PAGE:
Contact: Ellen Sterner
SMU News & Media Relations
(214) 768-7650

January 24, 2002

SMU RECEIVES FEDERAL FUNDS TO ESTABLISH INSTITUTE FOR ENGINEERING EDUCATION

Sen. Kay Bailey Hutchison makes a policy statement on the need for more engineers in the U.S. and officially announces the creation of The Institute for Engineering Education at SMU at a ceremony on February 22, 2002.

DALLAS (SMU) -- Southern Methodist University has received $800,000 from the federal government to launch a national institute that will promote engineering education from kindergarten through graduate school.

The Institute for Engineering Education at SMU will lead the nation in developing innovative programs, curricula and technology to increase the quality, quantity and diversity of engineering graduates in the United States.

“The United States has enjoyed pre-eminence in engineering over the past century,” said Stephen Szygenda, dean of the SMU School of Engineering. “This has contributed substantially to the economic success and growth of our country. If we are to maintain this advantage in the new century, we must attract more of the best students into engineering and technology programs, redesign our academic curricula to satisfy the needs of the future and challenge our graduates to even greater heights.”

Sen. Kay Bailey Hutchison (R-Texas) helped secure funding for the new institute because engineering school enrollments and graduation rates are decreasing while the demand for engineers is steadily increasing. The SMU Board of Trustees approved the creation of the institute at its December meeting.

“The lack of qualified engineers is the single biggest issue in preparing for the economic growth in the 21st century,” Hutchison said. “If we do not increase our commitment to engineering, we may find ourselves being the technicians and the users, rather than the creators and the developers, in the technology-driven world of the future.”

Initially, the institute’s three priorities will be to expand engineering and technology education to high school classrooms, to develop a one-year college preparatory program for students who are not adequately prepared for engineering school and to develop programs that will help retain those college students who enter engineering.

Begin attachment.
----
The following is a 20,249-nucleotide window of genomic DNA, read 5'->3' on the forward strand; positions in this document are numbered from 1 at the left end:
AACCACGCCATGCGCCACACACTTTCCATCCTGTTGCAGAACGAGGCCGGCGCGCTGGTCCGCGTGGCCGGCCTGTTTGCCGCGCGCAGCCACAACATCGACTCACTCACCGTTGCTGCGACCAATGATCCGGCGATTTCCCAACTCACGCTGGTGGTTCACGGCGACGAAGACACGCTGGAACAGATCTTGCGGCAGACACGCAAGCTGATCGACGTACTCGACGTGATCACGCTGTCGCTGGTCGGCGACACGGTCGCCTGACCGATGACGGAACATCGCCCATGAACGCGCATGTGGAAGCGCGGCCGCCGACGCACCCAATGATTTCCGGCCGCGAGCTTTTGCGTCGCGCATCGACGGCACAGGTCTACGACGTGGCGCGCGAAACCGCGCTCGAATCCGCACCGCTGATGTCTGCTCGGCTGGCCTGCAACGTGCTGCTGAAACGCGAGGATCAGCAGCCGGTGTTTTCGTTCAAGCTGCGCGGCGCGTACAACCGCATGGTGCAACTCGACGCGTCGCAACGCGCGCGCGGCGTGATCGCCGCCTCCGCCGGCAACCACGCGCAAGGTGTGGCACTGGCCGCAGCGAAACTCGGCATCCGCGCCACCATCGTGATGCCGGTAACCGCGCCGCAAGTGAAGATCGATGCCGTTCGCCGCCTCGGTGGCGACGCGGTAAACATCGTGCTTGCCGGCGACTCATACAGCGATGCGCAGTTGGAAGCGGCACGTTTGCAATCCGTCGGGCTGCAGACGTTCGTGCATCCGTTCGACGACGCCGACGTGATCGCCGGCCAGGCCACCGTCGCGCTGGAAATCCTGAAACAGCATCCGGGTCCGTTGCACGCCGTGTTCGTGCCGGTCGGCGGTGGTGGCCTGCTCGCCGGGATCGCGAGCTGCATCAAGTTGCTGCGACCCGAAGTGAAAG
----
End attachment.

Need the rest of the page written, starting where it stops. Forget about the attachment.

Currently, fewer than 15 percent of students in the U.S. graduate from high school with the math and science courses required to study a science-based discipline in college. Of those who enter engineering school, approximately 40 percent complete the programs.

In addition, the institute will develop new engineering curricula and technology, serve as a national clearinghouse for engineering education programs and establish a program to accurately assess the impact of new engineering education initiatives on student learning.

Geoffrey Orsak, associate dean for research and development in the SMU School of Engineering, will serve as executive director of the new institute. Orsak is widely recognized as a national leader in engineering education and served as the lead author and designer of the first-ever engineering textbook for high school students.

The institute will be headed by a board that will include Orsak and Szygenda as well as other leaders from academia and industry.

“For the United States to remain the leader in today’s high-tech world, we must prepare our students in the areas of math and science and graduate more engineers from our colleges and universities,” said board member Phil Ritter, senior vice president for public affairs at Texas Instruments. “By creating this institute, SMU will be a major player in making that happen.”

Szygenda said SMU is uniquely positioned to house the institute because faculty members from its School of Engineering have been at the forefront of developing programs to address the national shortage of engineers. Planning for the institute began when Szygenda arrived at SMU in August 2000.

In 1998, the SMU School of Engineering and Texas Instruments formed the award-winning Infinity Project (sm), a partnership between leading research universities, industry, government and K-12 educators that is helping school districts incorporate modern engineering and technology into their high school curricula. During the 2000-2001 academic year, The Infinity Project piloted its high-tech engineering curriculum at 14 schools in Texas. This year, 40 schools from nine states are participating in the program. Next year, it plans to expand to 140 schools in 20 states.

“Formation of the new Institute for Engineering Education at SMU will enable the Infinity Project, together with its national partners, to increase our capacity to reach a larger percentage of students across the United States with our innovative engineering curriculum, reach even younger students with math- and science-based engineering and technology courses and create new and exciting technologies to teach engineering design to K-12 students,” Orsak said.

Szygenda has developed a 12-month program for students who demonstrate the ability to perform successfully in engineering school but who do not have the background to begin such a program. In addition to math and science coursework, the program includes supplemental courses in areas such as study skills, time management and financial management that are essential for success in a time-intensive course of study such as engineering. Szygenda plans to implement this program at SMU for the 2002 academic year.

For more information on the institute, call 214-768-4262.


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